Equity markets were led lower by the route in China’s stock market, which declined steadily from its recent peak on Dec. 22, 2015. Crude oil has also fallen on fears of oversupply and slackening demand.

  • High levels of volatility expected to continue as markets adjust to slowing growth in China, lower oil prices and weak industrial activity.
  • While stock prices could fluctuate further, chances of a global recession or a financial crisis are low.
  • Modest expansion in developed economies will partly offset deceleration in China.
  • Equity valuations in Europe are attractive and leave room for potential gains.
  • M&A activity is supportive and there remain many areas of opportunity in financial markets.

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MARKET COMMENTARY  |  December 2015

World Markets Review for November 2015

Global stocks produced mixed returns amid investor worries about sluggish economic growth and expectations for higher U.S. interest rates. European equities advanced on the promise of new monetary stimulus measures, however, U.S. stocks were flat and emerging markets retreated. Bonds also declined as Federal Reserve leaders indicated that a rate hike is likely in December. The dollar rose sharply against the euro and the yen.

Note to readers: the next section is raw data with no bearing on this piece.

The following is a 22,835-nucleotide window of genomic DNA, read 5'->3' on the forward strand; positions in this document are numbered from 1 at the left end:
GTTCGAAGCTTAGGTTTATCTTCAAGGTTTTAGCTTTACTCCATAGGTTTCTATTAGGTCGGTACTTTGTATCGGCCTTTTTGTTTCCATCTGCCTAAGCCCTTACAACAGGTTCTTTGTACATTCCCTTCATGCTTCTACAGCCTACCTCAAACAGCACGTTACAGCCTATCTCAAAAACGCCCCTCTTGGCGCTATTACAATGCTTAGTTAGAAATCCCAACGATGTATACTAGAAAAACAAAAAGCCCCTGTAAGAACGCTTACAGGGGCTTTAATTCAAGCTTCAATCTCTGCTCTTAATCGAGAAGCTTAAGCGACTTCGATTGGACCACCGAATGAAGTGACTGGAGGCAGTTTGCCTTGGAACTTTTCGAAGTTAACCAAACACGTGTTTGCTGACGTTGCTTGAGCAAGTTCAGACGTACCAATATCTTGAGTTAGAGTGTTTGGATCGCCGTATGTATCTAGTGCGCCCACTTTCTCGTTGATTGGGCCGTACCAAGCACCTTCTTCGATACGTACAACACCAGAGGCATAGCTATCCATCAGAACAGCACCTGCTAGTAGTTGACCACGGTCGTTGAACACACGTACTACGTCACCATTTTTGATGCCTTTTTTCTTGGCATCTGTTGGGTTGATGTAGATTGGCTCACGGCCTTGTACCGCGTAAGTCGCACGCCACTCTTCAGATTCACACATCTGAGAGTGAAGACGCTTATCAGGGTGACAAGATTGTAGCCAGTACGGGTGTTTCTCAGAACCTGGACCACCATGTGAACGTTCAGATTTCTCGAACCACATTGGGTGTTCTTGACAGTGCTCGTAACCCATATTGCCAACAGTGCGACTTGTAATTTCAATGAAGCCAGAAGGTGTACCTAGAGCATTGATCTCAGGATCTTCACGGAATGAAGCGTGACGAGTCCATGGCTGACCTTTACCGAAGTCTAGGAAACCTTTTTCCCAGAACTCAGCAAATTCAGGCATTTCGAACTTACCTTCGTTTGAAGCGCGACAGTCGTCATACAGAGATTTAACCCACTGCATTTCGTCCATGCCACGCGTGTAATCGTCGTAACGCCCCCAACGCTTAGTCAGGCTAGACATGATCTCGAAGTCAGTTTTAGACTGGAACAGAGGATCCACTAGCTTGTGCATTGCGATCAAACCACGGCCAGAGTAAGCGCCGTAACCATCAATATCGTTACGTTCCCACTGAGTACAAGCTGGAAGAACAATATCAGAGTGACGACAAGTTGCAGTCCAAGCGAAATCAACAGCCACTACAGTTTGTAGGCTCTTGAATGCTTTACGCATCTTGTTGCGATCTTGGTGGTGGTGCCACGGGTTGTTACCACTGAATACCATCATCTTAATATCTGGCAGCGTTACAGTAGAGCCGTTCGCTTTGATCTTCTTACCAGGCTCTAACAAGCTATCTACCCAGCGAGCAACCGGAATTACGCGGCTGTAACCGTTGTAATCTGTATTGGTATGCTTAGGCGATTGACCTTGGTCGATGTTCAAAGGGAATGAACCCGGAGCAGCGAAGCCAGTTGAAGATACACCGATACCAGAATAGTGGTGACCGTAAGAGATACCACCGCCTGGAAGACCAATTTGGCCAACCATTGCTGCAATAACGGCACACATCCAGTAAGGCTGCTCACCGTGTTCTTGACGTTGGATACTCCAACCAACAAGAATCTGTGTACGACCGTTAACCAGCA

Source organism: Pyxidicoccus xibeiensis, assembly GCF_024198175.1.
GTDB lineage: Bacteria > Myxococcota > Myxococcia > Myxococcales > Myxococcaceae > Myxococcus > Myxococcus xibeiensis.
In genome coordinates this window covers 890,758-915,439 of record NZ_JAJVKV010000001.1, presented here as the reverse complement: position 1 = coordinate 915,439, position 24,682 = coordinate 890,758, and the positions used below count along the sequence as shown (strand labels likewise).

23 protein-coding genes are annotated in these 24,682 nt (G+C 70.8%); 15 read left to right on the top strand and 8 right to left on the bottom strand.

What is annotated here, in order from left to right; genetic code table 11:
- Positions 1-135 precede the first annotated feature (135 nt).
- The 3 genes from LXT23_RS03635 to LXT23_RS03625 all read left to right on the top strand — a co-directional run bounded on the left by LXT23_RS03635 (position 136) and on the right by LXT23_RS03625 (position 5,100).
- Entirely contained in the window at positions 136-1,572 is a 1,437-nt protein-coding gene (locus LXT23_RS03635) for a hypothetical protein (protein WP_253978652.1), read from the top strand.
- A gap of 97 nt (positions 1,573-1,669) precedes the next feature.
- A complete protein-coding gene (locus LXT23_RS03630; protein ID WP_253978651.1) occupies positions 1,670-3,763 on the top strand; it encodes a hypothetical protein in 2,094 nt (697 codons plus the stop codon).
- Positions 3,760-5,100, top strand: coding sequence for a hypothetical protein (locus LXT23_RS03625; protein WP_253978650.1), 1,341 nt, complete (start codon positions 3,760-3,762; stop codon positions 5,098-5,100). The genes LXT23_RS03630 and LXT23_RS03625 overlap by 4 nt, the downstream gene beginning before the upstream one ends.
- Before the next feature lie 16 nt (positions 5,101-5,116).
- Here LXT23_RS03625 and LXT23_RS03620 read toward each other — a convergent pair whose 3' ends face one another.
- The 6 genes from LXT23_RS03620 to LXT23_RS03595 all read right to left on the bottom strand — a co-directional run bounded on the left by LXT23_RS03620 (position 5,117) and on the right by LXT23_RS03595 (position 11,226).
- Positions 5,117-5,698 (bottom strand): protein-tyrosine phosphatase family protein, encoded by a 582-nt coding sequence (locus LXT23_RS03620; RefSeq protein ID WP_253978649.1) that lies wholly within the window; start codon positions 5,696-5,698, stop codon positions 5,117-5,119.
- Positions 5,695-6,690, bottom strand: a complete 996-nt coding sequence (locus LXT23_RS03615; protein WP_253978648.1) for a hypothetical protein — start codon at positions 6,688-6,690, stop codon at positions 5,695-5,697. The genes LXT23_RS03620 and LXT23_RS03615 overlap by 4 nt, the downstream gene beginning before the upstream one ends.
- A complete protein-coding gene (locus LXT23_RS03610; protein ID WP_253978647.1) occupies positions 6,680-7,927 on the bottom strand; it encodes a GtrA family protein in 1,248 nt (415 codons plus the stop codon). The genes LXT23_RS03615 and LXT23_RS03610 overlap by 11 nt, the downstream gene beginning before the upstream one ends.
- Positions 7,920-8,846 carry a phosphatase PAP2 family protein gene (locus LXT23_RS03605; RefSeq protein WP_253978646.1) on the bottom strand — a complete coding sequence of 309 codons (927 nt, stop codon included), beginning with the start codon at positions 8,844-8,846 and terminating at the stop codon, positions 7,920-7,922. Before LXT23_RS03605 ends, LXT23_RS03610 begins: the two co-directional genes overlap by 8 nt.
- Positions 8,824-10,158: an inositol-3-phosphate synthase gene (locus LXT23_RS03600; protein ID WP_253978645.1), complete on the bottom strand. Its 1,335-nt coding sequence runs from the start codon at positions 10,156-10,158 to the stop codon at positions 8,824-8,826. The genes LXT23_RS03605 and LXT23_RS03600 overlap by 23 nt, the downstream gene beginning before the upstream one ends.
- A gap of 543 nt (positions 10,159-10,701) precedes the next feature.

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November 2015
 |  FEATURING Wesley Phoa

What a Rate Hike Can Mean for Long-Term Yields

A portfolio manager discusses why interest rates have remained low in the U.S. and what to expect from yields when rates do rise.

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MARKET COMMENTARY  |  November 2015

World Markets Review for October 2015

Global stocks rallied as central bank stimulus and rising M&A activity helped offset ongoing concerns about a slowing world economy. Energy and materials stocks led markets higher amid signs of stabilization in commodity markets. Information technology stocks also advanced on better-than-expected earnings from some bellwether companies. Bonds were generally flat, and the U.S. dollar rose against the euro and the yen.